Campaign Videos: Will Anyone Pay to See Them?

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Doug Coulter

Lucas R. Baiano

The Republican Governors Association is planning to do something very different this fall with a new batch of online videos.

Instead of the typical 30- or 60-second YouTube attack spots, the group has prepared two video documentaries, at about 25 and 45 minutes long respectively. The first video, prepped for September release on the web, will focus on the accomplishments of Chris Christie, New Jersey's mold-breaking GOP governor. The second video, a month later, will expand the argument to other gubernatorial races but will be available only behind an online paywall.

The new offerings are the work of a precocious 22-year-old filmmaker, Lucas Baiano, who got his start in national politics volunteering for Hillary Clinton's 2008 campaign. He has since soured on Democrats. In April, he created the Republican "Remember November" series of videos, which has attracted an email list of some 350,000 online supporters with barbed attacks on Barack Obama's record. "For anybody who says the left owns new media, I am here to assist in leveling the playing field," says Baiano, who hails from Canada but looks Hollywood, with tight suits, starched cuffs and windswept hair.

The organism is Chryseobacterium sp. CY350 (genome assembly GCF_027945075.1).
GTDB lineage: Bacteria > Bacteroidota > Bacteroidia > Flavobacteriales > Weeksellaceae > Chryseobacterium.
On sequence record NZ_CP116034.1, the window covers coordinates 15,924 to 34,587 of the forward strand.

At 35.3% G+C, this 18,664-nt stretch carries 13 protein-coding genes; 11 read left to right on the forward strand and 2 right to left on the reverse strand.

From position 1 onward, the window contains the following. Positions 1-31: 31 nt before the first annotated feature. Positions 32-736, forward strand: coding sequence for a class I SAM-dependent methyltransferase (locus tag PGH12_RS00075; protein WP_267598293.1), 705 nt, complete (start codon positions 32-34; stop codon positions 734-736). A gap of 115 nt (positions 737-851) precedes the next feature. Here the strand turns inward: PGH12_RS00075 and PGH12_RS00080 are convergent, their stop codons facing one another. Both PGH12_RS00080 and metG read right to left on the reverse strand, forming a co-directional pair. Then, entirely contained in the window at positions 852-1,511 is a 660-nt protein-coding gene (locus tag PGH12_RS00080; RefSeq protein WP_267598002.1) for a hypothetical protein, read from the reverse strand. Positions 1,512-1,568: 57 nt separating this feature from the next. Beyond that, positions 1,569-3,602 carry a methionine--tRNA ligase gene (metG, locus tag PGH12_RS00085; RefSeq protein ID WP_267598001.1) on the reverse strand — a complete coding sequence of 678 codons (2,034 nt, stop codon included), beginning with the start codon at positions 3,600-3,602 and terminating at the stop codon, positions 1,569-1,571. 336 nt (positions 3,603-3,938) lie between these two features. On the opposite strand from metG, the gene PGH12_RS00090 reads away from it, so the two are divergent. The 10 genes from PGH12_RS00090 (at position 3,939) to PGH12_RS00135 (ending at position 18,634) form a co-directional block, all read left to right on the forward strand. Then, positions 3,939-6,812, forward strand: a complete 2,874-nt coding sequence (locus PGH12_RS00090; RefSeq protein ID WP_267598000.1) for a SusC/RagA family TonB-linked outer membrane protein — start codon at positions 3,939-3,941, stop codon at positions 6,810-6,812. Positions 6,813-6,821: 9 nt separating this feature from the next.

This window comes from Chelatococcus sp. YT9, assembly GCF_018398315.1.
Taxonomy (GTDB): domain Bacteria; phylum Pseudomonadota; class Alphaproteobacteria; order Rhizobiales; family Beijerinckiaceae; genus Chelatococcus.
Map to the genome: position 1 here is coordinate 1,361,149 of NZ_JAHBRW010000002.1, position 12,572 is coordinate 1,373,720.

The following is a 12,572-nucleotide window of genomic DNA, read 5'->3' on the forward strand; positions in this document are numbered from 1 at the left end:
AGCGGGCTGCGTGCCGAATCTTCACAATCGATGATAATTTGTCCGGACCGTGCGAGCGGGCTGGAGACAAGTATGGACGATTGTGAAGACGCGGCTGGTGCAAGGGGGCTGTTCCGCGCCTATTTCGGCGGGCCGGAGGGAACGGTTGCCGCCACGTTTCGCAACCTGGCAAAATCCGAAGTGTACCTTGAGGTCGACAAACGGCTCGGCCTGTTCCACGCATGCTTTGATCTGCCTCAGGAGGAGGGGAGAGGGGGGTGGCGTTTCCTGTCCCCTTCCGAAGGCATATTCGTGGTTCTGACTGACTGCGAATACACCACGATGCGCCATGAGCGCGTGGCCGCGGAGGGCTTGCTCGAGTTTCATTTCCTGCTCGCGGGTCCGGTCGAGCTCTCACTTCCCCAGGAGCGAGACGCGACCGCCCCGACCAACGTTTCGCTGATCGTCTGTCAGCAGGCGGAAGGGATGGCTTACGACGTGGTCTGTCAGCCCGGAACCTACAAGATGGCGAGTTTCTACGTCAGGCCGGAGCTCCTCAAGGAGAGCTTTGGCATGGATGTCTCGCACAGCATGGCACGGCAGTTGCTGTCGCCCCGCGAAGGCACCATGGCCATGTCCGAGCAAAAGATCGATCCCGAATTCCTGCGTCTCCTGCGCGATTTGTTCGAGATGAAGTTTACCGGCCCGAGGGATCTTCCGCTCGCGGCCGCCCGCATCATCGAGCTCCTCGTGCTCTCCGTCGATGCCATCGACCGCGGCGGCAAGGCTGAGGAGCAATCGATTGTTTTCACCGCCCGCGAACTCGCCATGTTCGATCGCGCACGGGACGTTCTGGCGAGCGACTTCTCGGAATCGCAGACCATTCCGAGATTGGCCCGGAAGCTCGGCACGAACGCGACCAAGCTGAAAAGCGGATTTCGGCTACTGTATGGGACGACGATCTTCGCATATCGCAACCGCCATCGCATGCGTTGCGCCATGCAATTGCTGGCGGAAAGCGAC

Baiano's first foray into politics began as a student project. In 2007, he approached former President Bill Clinton in a bookstore to pitch his idea for a movie on the campaign of his wife. "He gave me his business card," Baiano said. "I produced a two and a half minute trailer." That trailer was posted online, garnering tens of thousands of hits. After the election, Baiano created a biographical film of his work with the Clinton Campaign, called WeRPolitics, which contained many of the stylistic marks of his work with RGA. "With the YouTube generation, it has to be raw to connect to people," Baiano said.

After Clinton stepped down from the race, Baiano began volunteering for John McCain's campaign. "At that moment, it became an election of experience," he says by way of explanation. The McCain work led to his hiring at the governors' association, where he produced a visually charged spot in April attacking President Obama with the phrase "Remember November." Baiano said he got the idea for the slogan from a sign he saw at a conservative protest. He said he was not aware that the same slogan had been used, in a humorous homage to Guy Fawkes, the 17th Century British terrorist, by supporters of Republican presidential candidate Ron Paul.

Campaign consultants have tried long-form online videos before, but few have caught the same fire as the short spots, and there is little to suggest that voters are willing to pay for what amounts to an ad. But every cycle is different and RGA spokesman Mike Schrimpf says his group sees the videos as a fundraising opportunity. "We are confident that a large number of individuals will be willing to support our mission," he said.

The first video, called "A New Jersey," is also scheduled to be screened September 8 at Washington D.C.'s E Street Cinema.